SOUTHEAST ASIA & THE PACIFIC: WATER DEFICITS FORECAST FOR THE MALAY PENINSULA

29 May 2018

THE BIG PICTURE
The 12-month map (below) indicates pockets of mild to moderate water deficit in Southeast Asia which may reach extreme intensity in a small pocket of eastern peninsular Malaysia. Though conditions will be normal in much of western Papua New Guinea, severe deficits are forecast elsewhere in the country and may be exceptional around the Gulf of Papua.

Extreme surpluses are forecast for central Philippines and some moderate deficits in the north. Primarily moderate surpluses are expected across northern Borneo; surpluses are also expected in South Kalimantan and may be extreme along the coast. Extreme surpluses are forecast for North Sulawesi, East Nusa Tengara, and Pulau Sumba. Some small pockets of moderate surplus are forecast for Sumatra’s northern and southern tip, and in Java.

FORECAST BREAKDOWN
The 3-month maps (below) show the evolving conditions in more detail.

The near-term forecast through July indicates a transition away from widespread, intense surplus to deficit. Mild deficits are forecast for Myanmar; moderate deficits for northern Cambodia, southern Vietnam, northern Luzon (Philippines), and pockets of eastern Sumatra and of Java. Moderate to extreme deficits are forecast for peninsular Thailand, peninsular Malaysia, eastern Papua New Guinea, and western Timor Leste. Exceptional deficits are forecast for West Nusa Tengara. Moderate surpluses are expected to linger in north-central Vietnam and across northern Borneo and northern Sumatra. Extreme surpluses are forecast for central Philippines, North Sulawesi, East Nusa Tengara and nearby Pulau Sumba.

From August through October, moderate deficits will emerge in northern Vietnam, Laos, and Thailand, with some pockets of severe deficit scattered throughout Thailand. Moderate deficits are also forecast for northern Philippines, peninsular Malaysia, and central Sumatra. Deficits will shrink in Papua New Guinea but persist along the southern coast; extreme deficits will spread in Timor Leste; and West Nusa Tengara will transition from deficit to normal conditions. Some surpluses will persist in central Philippines, northeastern Borneo, North Sulawesi, East Nusa Tengara and Pulau Sumba, and pockets will emerge in central Papua, Indonesia.

The forecast for the final months – November through January – indicates moderate deficits in Southeast Asia, Malaysia, the Philippines, and Papua New Guinea, with more intense deficits in western Myanmar.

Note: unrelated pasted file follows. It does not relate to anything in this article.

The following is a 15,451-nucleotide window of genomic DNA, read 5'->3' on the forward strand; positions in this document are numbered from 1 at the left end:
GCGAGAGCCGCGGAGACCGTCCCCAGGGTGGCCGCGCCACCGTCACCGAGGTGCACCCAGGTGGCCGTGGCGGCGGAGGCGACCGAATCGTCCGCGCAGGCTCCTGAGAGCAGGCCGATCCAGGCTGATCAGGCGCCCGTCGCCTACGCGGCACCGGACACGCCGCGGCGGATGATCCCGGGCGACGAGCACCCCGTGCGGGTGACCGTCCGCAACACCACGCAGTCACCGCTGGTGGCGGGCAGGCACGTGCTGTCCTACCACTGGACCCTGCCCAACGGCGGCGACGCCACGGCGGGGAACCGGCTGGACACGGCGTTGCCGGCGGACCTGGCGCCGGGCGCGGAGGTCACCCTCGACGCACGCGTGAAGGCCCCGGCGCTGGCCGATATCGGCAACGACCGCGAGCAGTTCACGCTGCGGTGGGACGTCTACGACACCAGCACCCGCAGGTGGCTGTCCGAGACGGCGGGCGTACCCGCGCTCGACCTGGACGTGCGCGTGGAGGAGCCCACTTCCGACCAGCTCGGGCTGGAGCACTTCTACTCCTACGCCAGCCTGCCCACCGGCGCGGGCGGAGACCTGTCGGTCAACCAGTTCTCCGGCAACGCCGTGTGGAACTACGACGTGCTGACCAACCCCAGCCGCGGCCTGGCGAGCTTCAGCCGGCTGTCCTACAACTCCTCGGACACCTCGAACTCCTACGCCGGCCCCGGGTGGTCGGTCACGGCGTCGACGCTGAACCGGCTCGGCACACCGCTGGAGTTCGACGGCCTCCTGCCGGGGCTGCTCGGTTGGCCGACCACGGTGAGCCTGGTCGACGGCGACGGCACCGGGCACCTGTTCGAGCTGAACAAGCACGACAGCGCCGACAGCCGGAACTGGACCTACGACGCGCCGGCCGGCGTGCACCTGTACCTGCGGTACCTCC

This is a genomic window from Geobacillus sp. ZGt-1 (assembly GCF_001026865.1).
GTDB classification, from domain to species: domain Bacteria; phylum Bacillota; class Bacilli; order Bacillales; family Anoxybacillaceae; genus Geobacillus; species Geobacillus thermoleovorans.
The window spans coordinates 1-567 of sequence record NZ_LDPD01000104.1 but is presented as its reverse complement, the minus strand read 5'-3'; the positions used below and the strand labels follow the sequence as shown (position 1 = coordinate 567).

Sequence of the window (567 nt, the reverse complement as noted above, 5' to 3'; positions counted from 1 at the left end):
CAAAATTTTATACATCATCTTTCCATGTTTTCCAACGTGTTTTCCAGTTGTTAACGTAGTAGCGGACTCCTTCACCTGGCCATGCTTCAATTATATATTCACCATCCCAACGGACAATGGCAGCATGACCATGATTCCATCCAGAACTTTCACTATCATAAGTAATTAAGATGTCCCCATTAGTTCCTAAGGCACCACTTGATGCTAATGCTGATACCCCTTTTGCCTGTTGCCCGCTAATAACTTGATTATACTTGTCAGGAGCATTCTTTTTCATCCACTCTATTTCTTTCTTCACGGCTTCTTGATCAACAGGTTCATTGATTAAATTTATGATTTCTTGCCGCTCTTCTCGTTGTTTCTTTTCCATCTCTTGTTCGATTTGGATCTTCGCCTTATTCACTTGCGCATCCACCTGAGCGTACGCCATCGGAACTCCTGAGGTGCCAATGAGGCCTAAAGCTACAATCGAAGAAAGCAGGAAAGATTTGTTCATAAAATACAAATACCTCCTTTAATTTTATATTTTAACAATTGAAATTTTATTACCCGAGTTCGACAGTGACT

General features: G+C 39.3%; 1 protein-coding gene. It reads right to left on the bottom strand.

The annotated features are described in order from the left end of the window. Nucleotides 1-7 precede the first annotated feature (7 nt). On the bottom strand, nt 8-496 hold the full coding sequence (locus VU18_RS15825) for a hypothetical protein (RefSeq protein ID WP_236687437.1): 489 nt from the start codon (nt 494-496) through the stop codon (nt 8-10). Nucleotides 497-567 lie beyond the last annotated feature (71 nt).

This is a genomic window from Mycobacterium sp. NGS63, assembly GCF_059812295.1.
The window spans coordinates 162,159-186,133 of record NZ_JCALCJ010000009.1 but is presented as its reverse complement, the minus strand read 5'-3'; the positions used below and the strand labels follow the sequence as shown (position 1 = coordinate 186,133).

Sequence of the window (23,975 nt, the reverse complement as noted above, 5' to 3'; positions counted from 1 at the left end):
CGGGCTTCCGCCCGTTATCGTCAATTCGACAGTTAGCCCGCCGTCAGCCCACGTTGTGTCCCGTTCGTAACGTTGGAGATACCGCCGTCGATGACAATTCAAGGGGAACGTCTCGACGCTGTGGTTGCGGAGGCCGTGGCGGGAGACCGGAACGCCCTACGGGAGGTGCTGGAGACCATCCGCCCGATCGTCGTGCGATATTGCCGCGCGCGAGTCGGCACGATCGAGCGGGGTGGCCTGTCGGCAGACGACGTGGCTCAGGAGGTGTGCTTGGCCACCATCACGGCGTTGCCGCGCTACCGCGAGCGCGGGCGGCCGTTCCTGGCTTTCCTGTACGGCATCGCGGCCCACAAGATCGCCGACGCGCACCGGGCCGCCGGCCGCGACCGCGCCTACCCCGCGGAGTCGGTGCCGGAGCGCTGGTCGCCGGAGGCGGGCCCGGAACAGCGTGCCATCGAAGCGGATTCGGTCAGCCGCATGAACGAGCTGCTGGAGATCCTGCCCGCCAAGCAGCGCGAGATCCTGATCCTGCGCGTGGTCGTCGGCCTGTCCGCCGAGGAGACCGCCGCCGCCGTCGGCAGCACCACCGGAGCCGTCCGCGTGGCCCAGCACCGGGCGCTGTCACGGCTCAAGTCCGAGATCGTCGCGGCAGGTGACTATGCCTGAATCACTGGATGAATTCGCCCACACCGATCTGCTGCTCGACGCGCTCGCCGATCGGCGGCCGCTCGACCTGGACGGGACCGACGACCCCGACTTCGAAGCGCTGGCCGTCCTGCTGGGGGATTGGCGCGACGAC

(It should be noted that forecast skill declines with longer lead times.)

IMPACTS
Tornados and heavy rain hit parts of the Indonesian island of Java last month amid the transition from rainy season (October through April) to dry season (May to September). Damage from flooding, landslides, and high winds included blocked roads, inundated rice fields, and blackouts from downed electricity poles.

The rainy season is just beginning for much of Southeast Asia, and a new federal water management agency created by the Thai government in December will face its first test managing the nation's water reserves. Tasked with directing and coordinating water reserves through 20 existing state agencies, the Office of National Water Resources must insure that reservoirs hold enough water for agricultural use without risking overflow from unplanned runoff during excessive precipitation events. The creation of the agency followed disastrous flooding in 2011 when heavy rainfall combined with excessive reservoir storage caused overflows.

Over 200 houses in 12 districts of Thailand were damaged by summer thunderstorms late last month that affected thousands of people, particularly in the northeastern provinces. The rains extended southward, causing traffic hang-ups in Bangkok. Storms continued this month in the north, with floodwaters and lightning damaging dozens of homes and killing one person. Soldiers were deployed to help repair homes and buildings.

The Cambodian government has stockpiled 12,000 tonnes (13,228 tons) of rice and seeds to support rural Cambodians who might find themselves in the midst of disaster. The Cambodian Water Resource Ministry said in late April that it expects more floods than last year over the next two months. Storms pelted multiple Cambodian provinces late last month, killing one person and injuring three others.

NOTE ON ADMINISTRATIVE BOUNDARIES
There are numerous regions around the world where country borders are contested. ISciences depicts country boundaries on these maps solely to provide some geographic context. The boundaries are nominal, not legal, descriptions of each entity. The use of these boundaries does not imply any judgement on the legal status of any territory, or any endorsement or acceptance of disputed boundaries on the part of ISciences or our data providers.

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Many analyses reported in ISciences-authored blog posts are based on data generated by the ISciences Water Security Indicator Model (WSIM). Other sources, if used, are referenced in footnotes accompanying individual posts. WSIM is a validated capability that produces monthly reports on current and forecast global freshwater surpluses and deficits with lead times of 1-9 months at 0.5°x0.5° resolution. This capability has been in continuous operation since April 2011 and has proven to provide reliable forecasts of emerging water security concerns in that time-frame. WSIM has the ability to assess the impacts of water anomalies on people, agriculture, and electricity generation. Detailed data, customized visualizations, and reports are available for purchase.

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